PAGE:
Friday, June 6, 2008

The 'Village Voice' Alternative Media Monopoly's Hidden History--Part 3

(Most of the following article originally appeared in the October 9, 1996 issue of Downtown/Aquarian Weekly. See below for parts 1-2.)

Even in its early days, the Voice was not considered hip enough by some people in Manhattan. Initially, Voice co-founder Mailer wrote a column for the newspaper which he owned. But, as J. Kirk Sale noted in a December 1969 article in the now-defunct counter-cultural Evergreen Review magazine:

“Norman Mailer quit after 13 columns because `the Voice was square, not hip.’…Mailer was…right. The Voice was square, patriotic, safe, liberal, and middle class. Still is…”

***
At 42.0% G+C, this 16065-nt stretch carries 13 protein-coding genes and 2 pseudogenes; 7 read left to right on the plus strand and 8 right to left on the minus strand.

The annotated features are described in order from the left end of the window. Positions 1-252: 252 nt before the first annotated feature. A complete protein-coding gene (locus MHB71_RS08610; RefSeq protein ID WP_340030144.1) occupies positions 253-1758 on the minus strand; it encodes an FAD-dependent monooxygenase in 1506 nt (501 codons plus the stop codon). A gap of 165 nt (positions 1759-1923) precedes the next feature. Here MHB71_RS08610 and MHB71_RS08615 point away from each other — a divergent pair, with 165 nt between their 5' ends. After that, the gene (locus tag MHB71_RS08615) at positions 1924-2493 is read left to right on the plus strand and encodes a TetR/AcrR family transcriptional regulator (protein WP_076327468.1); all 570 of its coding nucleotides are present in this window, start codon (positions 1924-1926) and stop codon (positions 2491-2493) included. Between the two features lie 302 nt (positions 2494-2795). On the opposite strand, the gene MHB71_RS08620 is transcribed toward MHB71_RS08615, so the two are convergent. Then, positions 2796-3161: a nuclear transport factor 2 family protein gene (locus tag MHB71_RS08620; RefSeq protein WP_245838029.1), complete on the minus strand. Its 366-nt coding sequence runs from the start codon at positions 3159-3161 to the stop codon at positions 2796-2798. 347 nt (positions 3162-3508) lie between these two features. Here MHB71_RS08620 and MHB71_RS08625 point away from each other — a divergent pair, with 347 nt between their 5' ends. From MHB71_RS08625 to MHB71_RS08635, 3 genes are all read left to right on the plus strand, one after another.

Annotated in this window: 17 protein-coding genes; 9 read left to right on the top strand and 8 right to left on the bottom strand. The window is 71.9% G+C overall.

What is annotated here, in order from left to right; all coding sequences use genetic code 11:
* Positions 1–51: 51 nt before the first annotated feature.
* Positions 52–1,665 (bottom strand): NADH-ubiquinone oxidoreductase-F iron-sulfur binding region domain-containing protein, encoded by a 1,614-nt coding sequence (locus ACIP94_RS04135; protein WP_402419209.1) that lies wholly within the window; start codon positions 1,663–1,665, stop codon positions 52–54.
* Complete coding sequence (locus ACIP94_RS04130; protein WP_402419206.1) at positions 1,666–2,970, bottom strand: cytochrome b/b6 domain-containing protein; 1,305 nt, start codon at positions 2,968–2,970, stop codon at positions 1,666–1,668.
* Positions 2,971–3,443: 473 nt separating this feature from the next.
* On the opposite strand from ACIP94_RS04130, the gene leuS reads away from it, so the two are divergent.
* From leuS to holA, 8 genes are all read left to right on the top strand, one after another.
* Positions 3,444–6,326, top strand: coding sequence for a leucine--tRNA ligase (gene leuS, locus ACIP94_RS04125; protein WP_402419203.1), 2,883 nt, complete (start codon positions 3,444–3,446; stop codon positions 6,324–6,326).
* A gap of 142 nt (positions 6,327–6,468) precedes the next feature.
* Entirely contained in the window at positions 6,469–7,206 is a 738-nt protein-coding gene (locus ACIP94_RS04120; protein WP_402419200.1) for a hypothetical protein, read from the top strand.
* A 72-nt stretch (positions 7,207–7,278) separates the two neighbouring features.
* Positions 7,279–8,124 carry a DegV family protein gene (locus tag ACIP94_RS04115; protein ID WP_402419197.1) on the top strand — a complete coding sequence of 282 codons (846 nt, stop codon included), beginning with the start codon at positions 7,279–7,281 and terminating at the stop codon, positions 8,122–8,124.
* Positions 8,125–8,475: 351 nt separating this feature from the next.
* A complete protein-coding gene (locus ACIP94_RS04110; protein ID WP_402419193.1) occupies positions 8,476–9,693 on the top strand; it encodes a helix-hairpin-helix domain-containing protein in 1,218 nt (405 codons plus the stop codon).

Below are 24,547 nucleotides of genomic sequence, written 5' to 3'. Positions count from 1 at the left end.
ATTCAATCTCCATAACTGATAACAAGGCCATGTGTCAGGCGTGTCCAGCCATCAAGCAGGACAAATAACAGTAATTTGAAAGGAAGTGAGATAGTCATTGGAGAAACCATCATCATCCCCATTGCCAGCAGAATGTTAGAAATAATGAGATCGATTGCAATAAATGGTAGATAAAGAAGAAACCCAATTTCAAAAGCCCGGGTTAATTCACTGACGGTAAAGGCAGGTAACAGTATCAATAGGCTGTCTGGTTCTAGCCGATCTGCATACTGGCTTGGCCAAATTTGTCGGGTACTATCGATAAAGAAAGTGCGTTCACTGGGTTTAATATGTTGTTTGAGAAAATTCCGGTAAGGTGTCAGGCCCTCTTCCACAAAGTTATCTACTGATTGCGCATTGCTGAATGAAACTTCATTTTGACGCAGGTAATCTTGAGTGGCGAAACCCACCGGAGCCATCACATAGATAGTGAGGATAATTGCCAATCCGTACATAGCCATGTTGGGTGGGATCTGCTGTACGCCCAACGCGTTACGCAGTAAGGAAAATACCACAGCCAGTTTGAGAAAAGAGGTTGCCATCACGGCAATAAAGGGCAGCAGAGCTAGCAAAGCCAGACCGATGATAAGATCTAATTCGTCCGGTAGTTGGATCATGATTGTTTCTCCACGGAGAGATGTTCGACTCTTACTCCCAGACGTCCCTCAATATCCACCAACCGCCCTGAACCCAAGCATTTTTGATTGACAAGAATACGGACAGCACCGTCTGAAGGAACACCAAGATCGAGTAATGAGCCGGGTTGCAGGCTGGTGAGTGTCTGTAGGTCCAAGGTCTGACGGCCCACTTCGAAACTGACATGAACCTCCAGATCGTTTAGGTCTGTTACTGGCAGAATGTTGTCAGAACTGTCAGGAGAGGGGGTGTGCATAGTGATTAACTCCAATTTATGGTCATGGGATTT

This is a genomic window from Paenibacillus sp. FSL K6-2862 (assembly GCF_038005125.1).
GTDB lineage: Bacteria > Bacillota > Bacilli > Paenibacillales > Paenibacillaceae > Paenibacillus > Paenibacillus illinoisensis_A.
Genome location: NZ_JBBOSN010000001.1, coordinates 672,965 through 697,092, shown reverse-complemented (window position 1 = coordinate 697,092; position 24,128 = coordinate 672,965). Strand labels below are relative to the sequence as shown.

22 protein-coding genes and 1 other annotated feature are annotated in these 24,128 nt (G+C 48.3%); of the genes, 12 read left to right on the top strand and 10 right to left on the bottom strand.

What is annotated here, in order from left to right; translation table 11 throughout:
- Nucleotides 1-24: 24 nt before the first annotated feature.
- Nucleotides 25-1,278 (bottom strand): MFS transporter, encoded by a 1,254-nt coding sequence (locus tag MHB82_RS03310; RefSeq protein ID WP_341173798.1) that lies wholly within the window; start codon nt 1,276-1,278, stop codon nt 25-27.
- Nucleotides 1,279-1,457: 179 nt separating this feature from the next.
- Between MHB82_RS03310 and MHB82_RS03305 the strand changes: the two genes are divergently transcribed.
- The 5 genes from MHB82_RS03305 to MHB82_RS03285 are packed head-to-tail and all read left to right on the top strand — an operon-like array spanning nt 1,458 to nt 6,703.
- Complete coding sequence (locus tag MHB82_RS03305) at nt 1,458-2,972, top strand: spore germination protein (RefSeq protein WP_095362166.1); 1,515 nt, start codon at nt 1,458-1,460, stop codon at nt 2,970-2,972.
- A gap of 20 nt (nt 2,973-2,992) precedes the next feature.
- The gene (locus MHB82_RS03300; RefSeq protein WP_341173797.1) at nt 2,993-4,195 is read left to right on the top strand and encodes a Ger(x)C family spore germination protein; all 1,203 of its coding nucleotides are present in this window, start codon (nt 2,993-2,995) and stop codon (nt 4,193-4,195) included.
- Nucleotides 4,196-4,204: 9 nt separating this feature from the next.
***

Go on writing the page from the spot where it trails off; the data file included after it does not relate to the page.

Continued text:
The Voice’s initial news editor, John Wilcock, also told Evergreen Review the following in 1969:

“The Voice was never far out. I was on to things before they heard of them, and they wouldn’t touch them till they became legitimized somehow, someone else picked them up and said they were OK…It’s become really, a part of the `establishment.’”

(Downtown/Aquarian Weekly 10/9/96)

Next: The Village Voice Alternative Media Monopoly’s Hidden History—Part 4